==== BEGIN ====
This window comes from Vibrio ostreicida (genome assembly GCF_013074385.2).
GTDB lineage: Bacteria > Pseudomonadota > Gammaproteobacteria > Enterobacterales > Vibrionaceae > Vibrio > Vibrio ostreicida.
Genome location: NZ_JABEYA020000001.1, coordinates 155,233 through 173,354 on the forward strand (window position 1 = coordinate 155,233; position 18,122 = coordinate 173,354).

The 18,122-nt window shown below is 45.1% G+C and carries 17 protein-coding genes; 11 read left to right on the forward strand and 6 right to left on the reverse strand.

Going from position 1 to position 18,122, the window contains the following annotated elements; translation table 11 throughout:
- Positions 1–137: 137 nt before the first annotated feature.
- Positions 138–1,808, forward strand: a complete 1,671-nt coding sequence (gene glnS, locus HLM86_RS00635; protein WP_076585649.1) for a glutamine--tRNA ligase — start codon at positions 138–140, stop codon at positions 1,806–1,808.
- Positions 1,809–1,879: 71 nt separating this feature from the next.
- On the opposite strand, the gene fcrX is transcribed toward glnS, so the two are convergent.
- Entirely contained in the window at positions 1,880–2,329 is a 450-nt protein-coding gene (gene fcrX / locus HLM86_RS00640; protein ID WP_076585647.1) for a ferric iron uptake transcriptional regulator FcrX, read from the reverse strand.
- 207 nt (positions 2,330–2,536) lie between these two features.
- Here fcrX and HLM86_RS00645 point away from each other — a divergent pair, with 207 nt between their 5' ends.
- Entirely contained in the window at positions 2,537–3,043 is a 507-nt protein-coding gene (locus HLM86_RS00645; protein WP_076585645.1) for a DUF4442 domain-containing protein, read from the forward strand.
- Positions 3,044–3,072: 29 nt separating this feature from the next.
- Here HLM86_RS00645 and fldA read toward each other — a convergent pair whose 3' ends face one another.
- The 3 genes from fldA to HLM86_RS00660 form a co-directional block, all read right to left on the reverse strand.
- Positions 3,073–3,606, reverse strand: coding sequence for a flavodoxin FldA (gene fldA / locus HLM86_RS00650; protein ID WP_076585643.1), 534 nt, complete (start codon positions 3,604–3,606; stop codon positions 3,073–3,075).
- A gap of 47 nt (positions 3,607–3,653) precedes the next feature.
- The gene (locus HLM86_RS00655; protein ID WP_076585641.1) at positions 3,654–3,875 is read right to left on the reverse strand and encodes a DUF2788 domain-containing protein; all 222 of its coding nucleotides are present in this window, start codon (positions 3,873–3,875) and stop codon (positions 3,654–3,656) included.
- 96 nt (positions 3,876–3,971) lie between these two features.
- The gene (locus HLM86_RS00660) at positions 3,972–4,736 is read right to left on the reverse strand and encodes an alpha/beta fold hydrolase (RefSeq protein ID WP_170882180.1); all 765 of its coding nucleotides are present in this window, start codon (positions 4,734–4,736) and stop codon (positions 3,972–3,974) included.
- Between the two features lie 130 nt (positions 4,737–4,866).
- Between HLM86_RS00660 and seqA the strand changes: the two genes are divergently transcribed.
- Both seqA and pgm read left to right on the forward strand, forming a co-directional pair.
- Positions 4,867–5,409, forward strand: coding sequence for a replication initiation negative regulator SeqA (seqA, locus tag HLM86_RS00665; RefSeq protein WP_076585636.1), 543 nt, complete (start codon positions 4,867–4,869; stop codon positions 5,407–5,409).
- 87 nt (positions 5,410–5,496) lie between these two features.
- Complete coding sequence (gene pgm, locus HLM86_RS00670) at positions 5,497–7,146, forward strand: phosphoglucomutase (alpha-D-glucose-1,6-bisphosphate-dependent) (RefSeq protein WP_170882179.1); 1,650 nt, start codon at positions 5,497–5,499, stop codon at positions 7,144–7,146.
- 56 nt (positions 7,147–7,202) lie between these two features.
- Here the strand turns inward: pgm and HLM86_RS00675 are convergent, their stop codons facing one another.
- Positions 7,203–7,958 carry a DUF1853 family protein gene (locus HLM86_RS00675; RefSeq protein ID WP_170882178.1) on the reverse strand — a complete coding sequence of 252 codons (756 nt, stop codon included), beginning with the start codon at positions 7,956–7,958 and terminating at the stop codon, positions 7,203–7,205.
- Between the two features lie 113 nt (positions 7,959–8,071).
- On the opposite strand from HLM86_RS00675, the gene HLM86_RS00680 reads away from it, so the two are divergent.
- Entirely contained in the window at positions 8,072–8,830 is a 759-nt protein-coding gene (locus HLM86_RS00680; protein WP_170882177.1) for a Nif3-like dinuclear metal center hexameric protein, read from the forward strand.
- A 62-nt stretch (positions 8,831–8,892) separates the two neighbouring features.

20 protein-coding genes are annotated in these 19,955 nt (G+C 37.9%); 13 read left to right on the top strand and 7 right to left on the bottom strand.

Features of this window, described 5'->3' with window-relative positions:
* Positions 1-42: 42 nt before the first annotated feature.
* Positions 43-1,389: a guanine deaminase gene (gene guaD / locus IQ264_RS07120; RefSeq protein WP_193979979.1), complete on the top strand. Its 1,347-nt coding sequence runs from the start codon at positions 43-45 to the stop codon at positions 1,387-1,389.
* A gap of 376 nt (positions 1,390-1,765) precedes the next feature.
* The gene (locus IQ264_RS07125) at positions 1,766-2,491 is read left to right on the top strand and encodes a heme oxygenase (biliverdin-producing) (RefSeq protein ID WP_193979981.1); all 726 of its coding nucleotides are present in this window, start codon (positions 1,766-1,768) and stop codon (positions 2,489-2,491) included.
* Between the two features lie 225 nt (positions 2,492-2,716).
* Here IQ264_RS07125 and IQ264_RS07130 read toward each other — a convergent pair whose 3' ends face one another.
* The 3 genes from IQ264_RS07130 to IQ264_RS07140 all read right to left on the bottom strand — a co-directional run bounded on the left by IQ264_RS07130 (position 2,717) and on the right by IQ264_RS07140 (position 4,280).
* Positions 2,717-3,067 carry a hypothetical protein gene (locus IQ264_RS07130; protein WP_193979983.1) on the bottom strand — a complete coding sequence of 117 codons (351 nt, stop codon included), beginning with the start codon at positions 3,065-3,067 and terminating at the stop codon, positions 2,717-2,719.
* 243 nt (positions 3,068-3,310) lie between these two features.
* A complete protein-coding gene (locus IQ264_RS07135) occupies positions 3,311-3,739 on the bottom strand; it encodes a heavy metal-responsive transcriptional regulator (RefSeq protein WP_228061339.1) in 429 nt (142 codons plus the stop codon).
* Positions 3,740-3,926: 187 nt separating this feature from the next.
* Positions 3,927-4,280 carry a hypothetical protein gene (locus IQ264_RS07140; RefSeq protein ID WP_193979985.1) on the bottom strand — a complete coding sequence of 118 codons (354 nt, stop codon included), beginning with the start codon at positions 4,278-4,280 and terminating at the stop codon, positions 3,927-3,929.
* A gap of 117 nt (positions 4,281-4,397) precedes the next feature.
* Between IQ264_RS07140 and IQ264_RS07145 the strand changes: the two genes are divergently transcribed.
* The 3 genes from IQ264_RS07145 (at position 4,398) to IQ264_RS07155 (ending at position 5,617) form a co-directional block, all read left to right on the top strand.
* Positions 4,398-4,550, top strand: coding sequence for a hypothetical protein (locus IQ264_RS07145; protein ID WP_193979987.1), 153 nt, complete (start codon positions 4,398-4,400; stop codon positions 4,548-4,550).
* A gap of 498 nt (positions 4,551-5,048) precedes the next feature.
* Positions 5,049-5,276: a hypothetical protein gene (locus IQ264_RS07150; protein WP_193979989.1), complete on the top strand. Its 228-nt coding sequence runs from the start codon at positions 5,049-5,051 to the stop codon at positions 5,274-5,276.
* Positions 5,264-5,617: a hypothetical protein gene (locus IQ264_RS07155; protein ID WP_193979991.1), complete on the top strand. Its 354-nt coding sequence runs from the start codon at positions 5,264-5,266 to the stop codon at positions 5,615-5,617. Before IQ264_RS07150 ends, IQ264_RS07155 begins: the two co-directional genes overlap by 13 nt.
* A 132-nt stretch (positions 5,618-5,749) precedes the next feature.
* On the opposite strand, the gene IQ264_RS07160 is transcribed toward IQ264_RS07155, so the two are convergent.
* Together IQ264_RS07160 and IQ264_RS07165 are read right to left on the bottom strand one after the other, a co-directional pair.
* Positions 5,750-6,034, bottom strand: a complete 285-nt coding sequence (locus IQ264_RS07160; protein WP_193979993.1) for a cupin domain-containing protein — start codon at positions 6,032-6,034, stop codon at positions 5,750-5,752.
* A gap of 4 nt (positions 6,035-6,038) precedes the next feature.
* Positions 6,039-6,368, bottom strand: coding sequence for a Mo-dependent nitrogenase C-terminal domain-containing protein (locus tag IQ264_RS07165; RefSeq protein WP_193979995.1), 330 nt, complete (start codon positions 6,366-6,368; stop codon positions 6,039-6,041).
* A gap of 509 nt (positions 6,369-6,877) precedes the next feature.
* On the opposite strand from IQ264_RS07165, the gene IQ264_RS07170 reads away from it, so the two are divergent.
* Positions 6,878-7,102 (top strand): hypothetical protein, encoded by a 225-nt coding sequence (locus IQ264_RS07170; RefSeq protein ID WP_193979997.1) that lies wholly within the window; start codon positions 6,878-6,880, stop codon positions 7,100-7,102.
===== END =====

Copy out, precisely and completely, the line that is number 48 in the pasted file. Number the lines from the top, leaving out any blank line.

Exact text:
* Positions 3,927-4,280 carry a hypothetical protein gene (locus IQ264_RS07140; RefSeq protein ID WP_193979985.1) on the bottom strand — a complete coding sequence of 118 codons (354 nt, stop codon included), beginning with the start codon at positions 4,278-4,280 and terminating at the stop codon, positions 3,927-3,929.